It is these associations with accused Nazi collaborators that have played into the fears of eastern and southern Ukrainians, who have strong sympathies for Russia and nostalgia for the former Soviet Union, which lost tens of millions of lives during the war with Nazi Germany. Anti-Kiev activists in eastern Ukraine claim that they've come to fight against the “fascist” government now occupying Kiev.
Amid the Nazi rhetoric came incidents like that in Slovyansk and, more prominently, a recent video showing three masked men handing out fliers outside a Donetsk synagogue. The fliers demanded that all Jews older than 16 register with the new leadership of the Donetsk Republic – the loosely organized masked men who have taken over the regional administrative building in the center of the city. They were published on what appeared to be Donetsk Republic letterhead and released on the second day of Passover.
Representatives of the pro-Russia group denied involvement in the letter’s creation and distribution. Ukrainian security services said that they've launched an investigation into who might have created the letter, and local police added officers to patrol the area outside the synagogue during services.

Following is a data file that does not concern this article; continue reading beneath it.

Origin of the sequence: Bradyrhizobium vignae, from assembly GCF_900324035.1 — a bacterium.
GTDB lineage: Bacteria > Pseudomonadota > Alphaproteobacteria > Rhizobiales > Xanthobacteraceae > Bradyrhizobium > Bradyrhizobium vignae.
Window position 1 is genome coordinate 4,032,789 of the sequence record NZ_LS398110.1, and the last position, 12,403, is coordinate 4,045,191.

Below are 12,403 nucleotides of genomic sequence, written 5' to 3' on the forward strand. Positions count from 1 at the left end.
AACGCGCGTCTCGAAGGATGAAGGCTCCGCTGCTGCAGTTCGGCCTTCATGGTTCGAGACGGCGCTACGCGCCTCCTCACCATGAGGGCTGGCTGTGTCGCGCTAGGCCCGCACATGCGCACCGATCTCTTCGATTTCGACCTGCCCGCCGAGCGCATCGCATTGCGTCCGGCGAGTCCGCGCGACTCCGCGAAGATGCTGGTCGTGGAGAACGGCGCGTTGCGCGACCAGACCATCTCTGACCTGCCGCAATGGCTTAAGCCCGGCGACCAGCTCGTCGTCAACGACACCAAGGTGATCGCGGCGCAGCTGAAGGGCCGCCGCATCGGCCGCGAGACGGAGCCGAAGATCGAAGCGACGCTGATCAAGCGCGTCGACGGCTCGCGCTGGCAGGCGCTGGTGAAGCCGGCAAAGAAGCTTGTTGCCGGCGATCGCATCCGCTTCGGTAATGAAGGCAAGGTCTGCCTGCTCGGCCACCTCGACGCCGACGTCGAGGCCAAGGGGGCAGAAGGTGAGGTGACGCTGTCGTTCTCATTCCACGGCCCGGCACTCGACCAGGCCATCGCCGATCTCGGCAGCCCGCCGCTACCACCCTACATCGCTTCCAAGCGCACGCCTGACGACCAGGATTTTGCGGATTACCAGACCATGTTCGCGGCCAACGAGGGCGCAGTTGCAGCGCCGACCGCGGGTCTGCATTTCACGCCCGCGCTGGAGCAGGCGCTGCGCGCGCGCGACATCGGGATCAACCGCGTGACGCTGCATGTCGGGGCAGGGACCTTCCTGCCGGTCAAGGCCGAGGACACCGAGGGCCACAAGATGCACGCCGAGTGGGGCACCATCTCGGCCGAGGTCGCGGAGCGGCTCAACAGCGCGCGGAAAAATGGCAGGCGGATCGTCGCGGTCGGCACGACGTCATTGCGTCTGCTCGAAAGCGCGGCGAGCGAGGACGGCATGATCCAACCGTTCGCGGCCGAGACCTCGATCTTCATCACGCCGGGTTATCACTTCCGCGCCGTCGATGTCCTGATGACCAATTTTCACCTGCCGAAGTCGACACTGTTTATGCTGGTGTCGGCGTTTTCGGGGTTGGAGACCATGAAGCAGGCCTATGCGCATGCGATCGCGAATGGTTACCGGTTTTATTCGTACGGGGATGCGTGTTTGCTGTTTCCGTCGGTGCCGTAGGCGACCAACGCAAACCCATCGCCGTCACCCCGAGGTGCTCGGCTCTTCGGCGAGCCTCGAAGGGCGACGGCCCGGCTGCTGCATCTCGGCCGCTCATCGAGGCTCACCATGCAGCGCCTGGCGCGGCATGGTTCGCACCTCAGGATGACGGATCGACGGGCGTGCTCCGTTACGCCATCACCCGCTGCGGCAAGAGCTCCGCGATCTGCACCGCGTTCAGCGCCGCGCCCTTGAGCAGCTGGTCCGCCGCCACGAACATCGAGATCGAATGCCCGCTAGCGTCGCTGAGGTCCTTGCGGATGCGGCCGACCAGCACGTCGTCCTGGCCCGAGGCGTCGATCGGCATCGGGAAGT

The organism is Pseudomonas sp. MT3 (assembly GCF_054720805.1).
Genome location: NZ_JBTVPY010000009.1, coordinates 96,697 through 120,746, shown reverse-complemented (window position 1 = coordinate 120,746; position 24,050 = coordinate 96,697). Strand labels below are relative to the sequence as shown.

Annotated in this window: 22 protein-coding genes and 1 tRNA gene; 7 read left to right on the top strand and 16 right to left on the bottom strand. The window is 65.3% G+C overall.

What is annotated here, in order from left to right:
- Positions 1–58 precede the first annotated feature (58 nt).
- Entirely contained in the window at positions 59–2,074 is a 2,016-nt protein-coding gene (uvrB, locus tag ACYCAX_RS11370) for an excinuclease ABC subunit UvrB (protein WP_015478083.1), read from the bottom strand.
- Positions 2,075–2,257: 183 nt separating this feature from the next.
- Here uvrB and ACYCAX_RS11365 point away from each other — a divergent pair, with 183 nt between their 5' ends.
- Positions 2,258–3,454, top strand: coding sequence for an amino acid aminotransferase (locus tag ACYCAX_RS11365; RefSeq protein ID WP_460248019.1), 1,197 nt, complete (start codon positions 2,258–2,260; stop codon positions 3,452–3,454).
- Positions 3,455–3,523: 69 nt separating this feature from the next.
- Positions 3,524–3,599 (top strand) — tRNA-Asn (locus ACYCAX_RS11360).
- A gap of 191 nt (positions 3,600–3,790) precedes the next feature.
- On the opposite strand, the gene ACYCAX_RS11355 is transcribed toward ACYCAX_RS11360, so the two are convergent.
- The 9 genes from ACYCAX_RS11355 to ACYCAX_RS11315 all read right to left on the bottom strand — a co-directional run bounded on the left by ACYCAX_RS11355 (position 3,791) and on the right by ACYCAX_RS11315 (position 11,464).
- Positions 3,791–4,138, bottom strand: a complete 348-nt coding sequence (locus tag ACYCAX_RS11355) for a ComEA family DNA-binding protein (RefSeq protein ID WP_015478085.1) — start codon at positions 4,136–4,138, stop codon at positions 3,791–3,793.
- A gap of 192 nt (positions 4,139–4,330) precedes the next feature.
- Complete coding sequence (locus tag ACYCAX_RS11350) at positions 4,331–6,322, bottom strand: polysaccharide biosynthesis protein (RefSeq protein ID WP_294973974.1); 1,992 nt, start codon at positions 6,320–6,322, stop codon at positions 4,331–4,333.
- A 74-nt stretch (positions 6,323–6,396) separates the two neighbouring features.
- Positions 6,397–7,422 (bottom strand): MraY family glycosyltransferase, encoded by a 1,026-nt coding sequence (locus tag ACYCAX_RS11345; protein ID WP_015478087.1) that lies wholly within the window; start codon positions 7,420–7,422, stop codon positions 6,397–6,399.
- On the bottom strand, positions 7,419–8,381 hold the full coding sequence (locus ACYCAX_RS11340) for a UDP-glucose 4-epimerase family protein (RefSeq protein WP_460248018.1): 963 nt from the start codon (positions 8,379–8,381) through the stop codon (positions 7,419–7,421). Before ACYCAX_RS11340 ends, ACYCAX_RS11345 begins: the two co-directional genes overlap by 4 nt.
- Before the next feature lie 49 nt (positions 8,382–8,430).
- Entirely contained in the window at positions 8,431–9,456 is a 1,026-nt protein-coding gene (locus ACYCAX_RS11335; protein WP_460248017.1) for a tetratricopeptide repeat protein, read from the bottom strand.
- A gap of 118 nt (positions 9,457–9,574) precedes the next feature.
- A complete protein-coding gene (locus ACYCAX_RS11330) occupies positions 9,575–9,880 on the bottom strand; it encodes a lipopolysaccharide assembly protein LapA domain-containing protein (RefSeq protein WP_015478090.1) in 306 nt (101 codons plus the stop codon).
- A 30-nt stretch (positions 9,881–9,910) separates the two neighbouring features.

Jewish leaders in Donetsk don't believe that they are truly being targeted. Dr. Gaissinovitch says that the Jewish community has stayed out of politics during the crisis and has not chosen sides. In the Donetsk synagogue, there are “people from both sides of the fence sitting in the same bench” during prayers, he says. "We aren't a political group, so people have their own opinions."
Saprykina agrees that there is something else going on with the anti-Semetic incidents. “My intuition is that this all is just some kind of provocation meant to discredit someone, either the Kiev government or the guys in masks holding the buildings here,” she says.
Still, she adds, it hits a nerve. “After the letter, most people were scared. But we need to be careful and not overreact.“